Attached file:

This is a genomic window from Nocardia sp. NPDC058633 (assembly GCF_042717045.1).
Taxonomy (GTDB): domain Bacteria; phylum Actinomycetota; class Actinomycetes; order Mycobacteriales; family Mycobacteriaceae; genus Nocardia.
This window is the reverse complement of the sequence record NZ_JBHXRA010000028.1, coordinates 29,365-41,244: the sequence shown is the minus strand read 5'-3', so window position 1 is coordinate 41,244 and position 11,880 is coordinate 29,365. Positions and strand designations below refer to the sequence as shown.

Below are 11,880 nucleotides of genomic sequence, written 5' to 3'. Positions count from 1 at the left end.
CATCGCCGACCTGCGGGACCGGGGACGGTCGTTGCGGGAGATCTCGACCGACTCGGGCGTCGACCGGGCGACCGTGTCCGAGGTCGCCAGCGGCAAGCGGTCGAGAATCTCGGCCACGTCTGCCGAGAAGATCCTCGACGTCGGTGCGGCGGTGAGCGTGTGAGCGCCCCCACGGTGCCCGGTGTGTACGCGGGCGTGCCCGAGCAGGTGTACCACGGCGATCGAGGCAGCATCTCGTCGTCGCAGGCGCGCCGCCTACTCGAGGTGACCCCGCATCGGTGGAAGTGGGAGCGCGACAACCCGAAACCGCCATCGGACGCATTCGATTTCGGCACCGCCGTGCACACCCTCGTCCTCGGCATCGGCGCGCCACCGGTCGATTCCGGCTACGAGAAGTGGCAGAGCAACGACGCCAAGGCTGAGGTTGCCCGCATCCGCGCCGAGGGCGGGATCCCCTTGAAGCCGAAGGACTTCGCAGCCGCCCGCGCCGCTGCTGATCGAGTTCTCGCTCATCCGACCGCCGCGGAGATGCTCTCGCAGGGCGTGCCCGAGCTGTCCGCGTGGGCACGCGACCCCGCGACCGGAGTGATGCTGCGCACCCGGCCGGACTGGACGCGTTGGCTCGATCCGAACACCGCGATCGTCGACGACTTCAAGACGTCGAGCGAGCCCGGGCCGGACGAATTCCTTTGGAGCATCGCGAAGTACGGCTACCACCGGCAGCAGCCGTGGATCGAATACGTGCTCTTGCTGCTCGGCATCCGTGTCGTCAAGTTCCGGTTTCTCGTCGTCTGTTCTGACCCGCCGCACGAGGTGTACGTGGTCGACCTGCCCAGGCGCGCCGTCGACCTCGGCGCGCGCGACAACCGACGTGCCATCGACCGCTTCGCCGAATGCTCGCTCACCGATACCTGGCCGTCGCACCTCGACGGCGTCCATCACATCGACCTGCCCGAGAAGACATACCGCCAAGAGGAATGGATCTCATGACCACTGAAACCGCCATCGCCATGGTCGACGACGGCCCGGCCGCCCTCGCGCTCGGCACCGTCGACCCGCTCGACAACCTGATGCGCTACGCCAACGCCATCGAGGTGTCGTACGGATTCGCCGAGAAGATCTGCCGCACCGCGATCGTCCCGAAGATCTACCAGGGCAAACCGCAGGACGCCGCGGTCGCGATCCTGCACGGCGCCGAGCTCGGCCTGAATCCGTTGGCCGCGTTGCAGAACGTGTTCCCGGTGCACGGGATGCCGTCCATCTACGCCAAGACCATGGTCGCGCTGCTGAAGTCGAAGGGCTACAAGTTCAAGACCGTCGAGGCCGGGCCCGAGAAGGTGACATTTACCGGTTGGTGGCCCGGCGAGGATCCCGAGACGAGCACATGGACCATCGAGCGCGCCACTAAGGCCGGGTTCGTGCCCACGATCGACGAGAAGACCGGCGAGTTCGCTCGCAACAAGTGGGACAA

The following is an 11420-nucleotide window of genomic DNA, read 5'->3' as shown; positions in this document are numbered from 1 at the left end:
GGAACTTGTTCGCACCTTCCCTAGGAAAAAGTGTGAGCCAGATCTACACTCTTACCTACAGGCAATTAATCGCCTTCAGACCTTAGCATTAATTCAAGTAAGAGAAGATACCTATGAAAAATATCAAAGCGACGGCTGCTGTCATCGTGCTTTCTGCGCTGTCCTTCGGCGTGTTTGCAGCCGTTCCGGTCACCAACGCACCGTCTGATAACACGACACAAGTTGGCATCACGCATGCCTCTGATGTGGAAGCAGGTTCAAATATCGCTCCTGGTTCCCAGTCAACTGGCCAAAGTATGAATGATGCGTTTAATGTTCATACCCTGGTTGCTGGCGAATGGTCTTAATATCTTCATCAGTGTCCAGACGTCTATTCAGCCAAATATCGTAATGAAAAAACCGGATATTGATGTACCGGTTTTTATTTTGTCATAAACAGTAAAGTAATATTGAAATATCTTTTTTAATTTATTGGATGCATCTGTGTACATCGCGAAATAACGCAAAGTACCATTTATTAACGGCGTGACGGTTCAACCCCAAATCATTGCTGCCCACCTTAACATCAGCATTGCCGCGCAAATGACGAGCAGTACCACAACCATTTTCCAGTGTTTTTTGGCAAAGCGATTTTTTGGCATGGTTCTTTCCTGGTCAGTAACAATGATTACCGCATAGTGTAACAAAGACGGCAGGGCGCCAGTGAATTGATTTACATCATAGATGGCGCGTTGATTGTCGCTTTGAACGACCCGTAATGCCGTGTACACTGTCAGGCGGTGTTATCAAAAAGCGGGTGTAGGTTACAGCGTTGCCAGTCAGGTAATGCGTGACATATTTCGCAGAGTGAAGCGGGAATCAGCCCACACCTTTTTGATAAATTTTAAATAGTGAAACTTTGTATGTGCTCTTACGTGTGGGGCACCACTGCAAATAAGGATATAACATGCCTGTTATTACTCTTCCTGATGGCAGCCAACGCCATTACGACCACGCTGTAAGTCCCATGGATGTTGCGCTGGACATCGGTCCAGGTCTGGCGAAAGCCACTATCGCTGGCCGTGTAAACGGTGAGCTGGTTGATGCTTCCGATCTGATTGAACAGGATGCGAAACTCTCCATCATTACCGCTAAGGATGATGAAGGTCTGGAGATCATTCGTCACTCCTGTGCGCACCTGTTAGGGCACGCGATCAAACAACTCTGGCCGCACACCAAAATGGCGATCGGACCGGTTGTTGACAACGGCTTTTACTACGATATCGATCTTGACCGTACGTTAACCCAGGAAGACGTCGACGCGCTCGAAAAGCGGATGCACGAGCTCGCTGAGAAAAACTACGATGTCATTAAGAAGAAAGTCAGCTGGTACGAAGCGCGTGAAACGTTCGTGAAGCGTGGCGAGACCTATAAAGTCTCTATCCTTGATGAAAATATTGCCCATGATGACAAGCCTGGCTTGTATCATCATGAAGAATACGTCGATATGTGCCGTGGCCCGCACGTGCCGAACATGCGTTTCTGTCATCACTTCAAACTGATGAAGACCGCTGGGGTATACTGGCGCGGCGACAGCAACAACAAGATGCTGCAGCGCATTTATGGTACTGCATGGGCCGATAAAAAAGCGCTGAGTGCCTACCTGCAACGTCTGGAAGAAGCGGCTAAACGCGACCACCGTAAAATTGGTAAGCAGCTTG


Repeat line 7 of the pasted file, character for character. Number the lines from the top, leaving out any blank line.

GGAACTTGTTCGCACCTTCCCTAGGAAAAAGTGTGAGCCAGATCTACACTCTTACCTACAGGCAATTAATCGCCTTCAGACCTTAGCATTAATTCAAGTAAGAGAAGATACCTATGAAAAATATCAAAGCGACGGCTGCTGTCATCGTGCTTTCTGCGCTGTCCTTCGGCGTGTTTGCAGCCGTTCCGGTCACCAACGCACCGTCTGATAACACGACACAAGTTGGCATCACGCATGCCTCTGATGTGGAAGCAGGTTCAAATATCGCTCCTGGTTCCCAGTCAACTGGCCAAAGTATGAATGATGCGTTTAATGTTCATACCCTGGTTGCTGGCGAATGGTCTTAATATCTTCATCAGTGTCCAGACGTCTATTCAGCCAAATATCGTAATGAAAAAACCGGATATTGATGTACCGGTTTTTATTTTGTCATAAACAGTAAAGTAATATTGAAATATCTTTTTTAATTTATTGGATGCATCTGTGTACATCGCGAAATAACGCAAAGTACCATTTATTAACGGCGTGACGGTTCAACCCCAAATCATTGCTGCCCACCTTAACATCAGCATTGCCGCGCAAATGACGAGCAGTACCACAACCATTTTCCAGTGTTTTTTGGCAAAGCGATTTTTTGGCATGGTTCTTTCCTGGTCAGTAACAATGATTACCGCATAGTGTAACAAAGACGGCAGGGCGCCAGTGAATTGATTTACATCATAGATGGCGCGTTGATTGTCGCTTTGAACGACCCGTAATGCCGTGTACACTGTCAGGCGGTGTTATCAAAAAGCGGGTGTAGGTTACAGCGTTGCCAGTCAGGTAATGCGTGACATATTTCGCAGAGTGAAGCGGGAATCAGCCCACACCTTTTTGATAAATTTTAAATAGTGAAACTTTGTATGTGCTCTTACGTGTGGGGCACCACTGCAAATAAGGATATAACATGCCTGTTATTACTCTTCCTGATGGCAGCCAACGCCATTACGACCACGCTGTAAGTCCCATGGATGTTGCGCTGGACATCGGTCCAGGTCTGGCGAAAGCCACTATCGCTGGCCGTGTAAACGGTGAGCTGGTTGATGCTTCCGATCTGATTGAACAGGATGCGAAACTCTCCATCATTACCGCTAAGGATGATGAAGGTCTGGAGATCATTCGTCACTCCTGTGCGCACCTGTTAGGGCACGCGATCAAACAACTCTGGCCGCACACCAAAATGGCGATCGGACCGGTTGTTGACAACGGCTTTTACTACGATATCGATCTTGACCGTACGTTAACCCAGGAAGACGTCGACGCGCTCGAAAAGCGGATGCACGAGCTCGCTGAGAAAAACTACGATGTCATTAAGAAGAAAGTCAGCTGGTACGAAGCGCGTGAAACGTTCGTGAAGCGTGGCGAGACCTATAAAGTCTCTATCCTTGATGAAAATATTGCCCATGATGACAAGCCTGGCTTGTATCATCATGAAGAATACGTCGATATGTGCCGTGGCCCGCACGTGCCGAACATGCGTTTCTGTCATCACTTCAAACTGATGAAGACCGCTGGGGTATACTGGCGCGGCGACAGCAACAACAAGATGCTGCAGCGCATTTATGGTACTGCATGGGCCGATAAAAAAGCGCTGAGTGCCTACCTGCAACGTCTGGAAGAAGCGGCTAAACGCGACCACCGTAAAATTGGTAAGCAGCTTG